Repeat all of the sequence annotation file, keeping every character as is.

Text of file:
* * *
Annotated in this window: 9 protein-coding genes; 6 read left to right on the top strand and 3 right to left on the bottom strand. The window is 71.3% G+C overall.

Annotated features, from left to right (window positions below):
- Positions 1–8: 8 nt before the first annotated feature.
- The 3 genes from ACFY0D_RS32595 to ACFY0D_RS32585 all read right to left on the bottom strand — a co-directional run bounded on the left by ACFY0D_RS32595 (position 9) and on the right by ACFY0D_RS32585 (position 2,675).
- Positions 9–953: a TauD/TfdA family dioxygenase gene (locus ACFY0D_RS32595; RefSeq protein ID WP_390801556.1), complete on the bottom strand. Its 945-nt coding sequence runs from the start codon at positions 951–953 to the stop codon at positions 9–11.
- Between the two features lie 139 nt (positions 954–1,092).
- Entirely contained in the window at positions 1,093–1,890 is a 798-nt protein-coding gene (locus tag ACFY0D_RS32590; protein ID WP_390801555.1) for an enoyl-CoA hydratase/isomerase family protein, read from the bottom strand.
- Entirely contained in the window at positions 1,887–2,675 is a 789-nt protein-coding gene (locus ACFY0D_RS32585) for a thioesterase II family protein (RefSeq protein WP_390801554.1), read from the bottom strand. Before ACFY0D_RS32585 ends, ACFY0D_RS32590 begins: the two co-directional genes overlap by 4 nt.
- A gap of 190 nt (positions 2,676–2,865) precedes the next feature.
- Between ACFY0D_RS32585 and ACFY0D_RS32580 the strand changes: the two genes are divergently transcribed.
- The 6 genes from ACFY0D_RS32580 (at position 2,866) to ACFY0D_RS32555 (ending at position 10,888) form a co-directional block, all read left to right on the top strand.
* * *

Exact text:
Annotated in this window: 9 protein-coding genes; 6 read left to right on the top strand and 3 right to left on the bottom strand. The window is 71.3% G+C overall.

Annotated features, from left to right (window positions below):
- Positions 1–8: 8 nt before the first annotated feature.
- The 3 genes from ACFY0D_RS32595 to ACFY0D_RS32585 all read right to left on the bottom strand — a co-directional run bounded on the left by ACFY0D_RS32595 (position 9) and on the right by ACFY0D_RS32585 (position 2,675).
- Positions 9–953: a TauD/TfdA family dioxygenase gene (locus ACFY0D_RS32595; RefSeq protein ID WP_390801556.1), complete on the bottom strand. Its 945-nt coding sequence runs from the start codon at positions 951–953 to the stop codon at positions 9–11.
- Between the two features lie 139 nt (positions 954–1,092).
- Entirely contained in the window at positions 1,093–1,890 is a 798-nt protein-coding gene (locus tag ACFY0D_RS32590; protein ID WP_390801555.1) for an enoyl-CoA hydratase/isomerase family protein, read from the bottom strand.
- Entirely contained in the window at positions 1,887–2,675 is a 789-nt protein-coding gene (locus ACFY0D_RS32585) for a thioesterase II family protein (RefSeq protein WP_390801554.1), read from the bottom strand. Before ACFY0D_RS32585 ends, ACFY0D_RS32590 begins: the two co-directional genes overlap by 4 nt.
- A gap of 190 nt (positions 2,676–2,865) precedes the next feature.
- Between ACFY0D_RS32585 and ACFY0D_RS32580 the strand changes: the two genes are divergently transcribed.
- The 6 genes from ACFY0D_RS32580 (at position 2,866) to ACFY0D_RS32555 (ending at position 10,888) form a co-directional block, all read left to right on the top strand.